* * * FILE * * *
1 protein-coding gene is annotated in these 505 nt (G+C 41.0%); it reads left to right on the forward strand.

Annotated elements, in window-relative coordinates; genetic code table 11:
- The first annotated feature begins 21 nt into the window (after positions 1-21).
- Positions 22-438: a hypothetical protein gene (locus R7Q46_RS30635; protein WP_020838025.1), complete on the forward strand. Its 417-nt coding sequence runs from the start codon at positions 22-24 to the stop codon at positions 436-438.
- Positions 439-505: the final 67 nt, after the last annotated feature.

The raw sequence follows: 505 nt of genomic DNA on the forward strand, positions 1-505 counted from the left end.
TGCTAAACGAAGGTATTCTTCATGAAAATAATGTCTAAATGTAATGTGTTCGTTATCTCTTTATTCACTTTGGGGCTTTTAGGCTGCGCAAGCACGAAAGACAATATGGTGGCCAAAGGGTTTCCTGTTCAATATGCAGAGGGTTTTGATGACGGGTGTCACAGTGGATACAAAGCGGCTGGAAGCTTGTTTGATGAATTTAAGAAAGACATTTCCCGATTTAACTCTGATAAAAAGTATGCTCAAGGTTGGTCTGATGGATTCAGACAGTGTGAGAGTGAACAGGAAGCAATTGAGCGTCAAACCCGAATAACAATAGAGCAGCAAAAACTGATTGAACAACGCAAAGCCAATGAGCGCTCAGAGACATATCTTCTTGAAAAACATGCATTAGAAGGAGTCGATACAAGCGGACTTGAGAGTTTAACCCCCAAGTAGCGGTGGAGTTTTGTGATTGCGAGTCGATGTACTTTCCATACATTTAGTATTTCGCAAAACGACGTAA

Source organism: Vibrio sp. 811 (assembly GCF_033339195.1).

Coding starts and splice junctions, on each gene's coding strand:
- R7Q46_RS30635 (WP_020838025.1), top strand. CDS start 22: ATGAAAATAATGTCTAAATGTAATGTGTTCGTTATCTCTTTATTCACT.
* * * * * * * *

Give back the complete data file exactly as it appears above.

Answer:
1 protein-coding gene is annotated in these 505 nt (G+C 41.0%); it reads left to right on the forward strand.

Annotated elements, in window-relative coordinates; genetic code table 11:
- The first annotated feature begins 21 nt into the window (after positions 1-21).
- Positions 22-438: a hypothetical protein gene (locus R7Q46_RS30635; protein WP_020838025.1), complete on the forward strand. Its 417-nt coding sequence runs from the start codon at positions 22-24 to the stop codon at positions 436-438.
- Positions 439-505: the final 67 nt, after the last annotated feature.

The raw sequence follows: 505 nt of genomic DNA on the forward strand, positions 1-505 counted from the left end.
TGCTAAACGAAGGTATTCTTCATGAAAATAATGTCTAAATGTAATGTGTTCGTTATCTCTTTATTCACTTTGGGGCTTTTAGGCTGCGCAAGCACGAAAGACAATATGGTGGCCAAAGGGTTTCCTGTTCAATATGCAGAGGGTTTTGATGACGGGTGTCACAGTGGATACAAAGCGGCTGGAAGCTTGTTTGATGAATTTAAGAAAGACATTTCCCGATTTAACTCTGATAAAAAGTATGCTCAAGGTTGGTCTGATGGATTCAGACAGTGTGAGAGTGAACAGGAAGCAATTGAGCGTCAAACCCGAATAACAATAGAGCAGCAAAAACTGATTGAACAACGCAAAGCCAATGAGCGCTCAGAGACATATCTTCTTGAAAAACATGCATTAGAAGGAGTCGATACAAGCGGACTTGAGAGTTTAACCCCCAAGTAGCGGTGGAGTTTTGTGATTGCGAGTCGATGTACTTTCCATACATTTAGTATTTCGCAAAACGACGTAA

Source organism: Vibrio sp. 811 (assembly GCF_033339195.1).

Coding starts and splice junctions, on each gene's coding strand:
- R7Q46_RS30635 (WP_020838025.1), top strand. CDS start 22: ATGAAAATAATGTCTAAATGTAATGTGTTCGTTATCTCTTTATTCACT.